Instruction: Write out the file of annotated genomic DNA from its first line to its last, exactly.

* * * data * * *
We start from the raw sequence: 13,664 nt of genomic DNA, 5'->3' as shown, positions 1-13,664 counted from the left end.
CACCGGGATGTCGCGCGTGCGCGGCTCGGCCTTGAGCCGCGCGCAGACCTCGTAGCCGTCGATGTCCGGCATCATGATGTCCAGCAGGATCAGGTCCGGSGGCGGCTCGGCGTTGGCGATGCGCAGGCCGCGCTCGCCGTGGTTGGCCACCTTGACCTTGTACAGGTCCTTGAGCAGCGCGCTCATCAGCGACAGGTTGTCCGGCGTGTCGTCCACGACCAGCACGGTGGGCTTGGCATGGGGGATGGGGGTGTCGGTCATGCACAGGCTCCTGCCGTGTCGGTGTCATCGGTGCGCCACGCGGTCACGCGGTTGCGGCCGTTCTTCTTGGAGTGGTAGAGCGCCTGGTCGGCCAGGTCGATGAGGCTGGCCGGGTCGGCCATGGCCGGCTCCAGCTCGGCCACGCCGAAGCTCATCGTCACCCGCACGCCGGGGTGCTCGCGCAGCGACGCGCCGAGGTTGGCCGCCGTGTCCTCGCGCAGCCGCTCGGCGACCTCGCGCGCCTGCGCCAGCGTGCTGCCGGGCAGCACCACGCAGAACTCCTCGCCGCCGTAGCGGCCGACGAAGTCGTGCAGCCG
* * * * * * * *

We start from the raw sequence: 13,664 nt of genomic DNA, 5'->3' as shown, positions 1-13,664 counted from the left end.
CACCGGGATGTCGCGCGTGCGCGGCTCGGCCTTGAGCCGCGCGCAGACCTCGTAGCCGTCGATGTCCGGCATCATGATGTCCAGCAGGATCAGGTCCGGSGGCGGCTCGGCGTTGGCGATGCGCAGGCCGCGCTCGCCGTGGTTGGCCACCTTGACCTTGTACAGGTCCTTGAGCAGCGCGCTCATCAGCGACAGGTTGTCCGGCGTGTCGTCCACGACCAGCACGGTGGGCTTGGCATGGGGGATGGGGGTGTCGGTCATGCACAGGCTCCTGCCGTGTCGGTGTCATCGGTGCGCCACGCGGTCACGCGGTTGCGGCCGTTCTTCTTGGAGTGGTAGAGCGCCTGGTCGGCCAGGTCGATGAGGCTGGCCGGGTCGGCCATGGCCGGCTCCAGCTCGGCCACGCCGAAGCTCATCGTCACCCGCACGCCGGGGTGCTCGCGCAGCGACGCGCCGAGGTTGGCCGCCGTGTCCTCGCGCAGCCGCTCGGCGACCTCGCGCGCCTGCGCCAGCGTGCTGCCGGGCAGCACCACGCAGAACTCCTCGCCGCCGTAGCGGCCGACGAAGTCGTGCAGCCG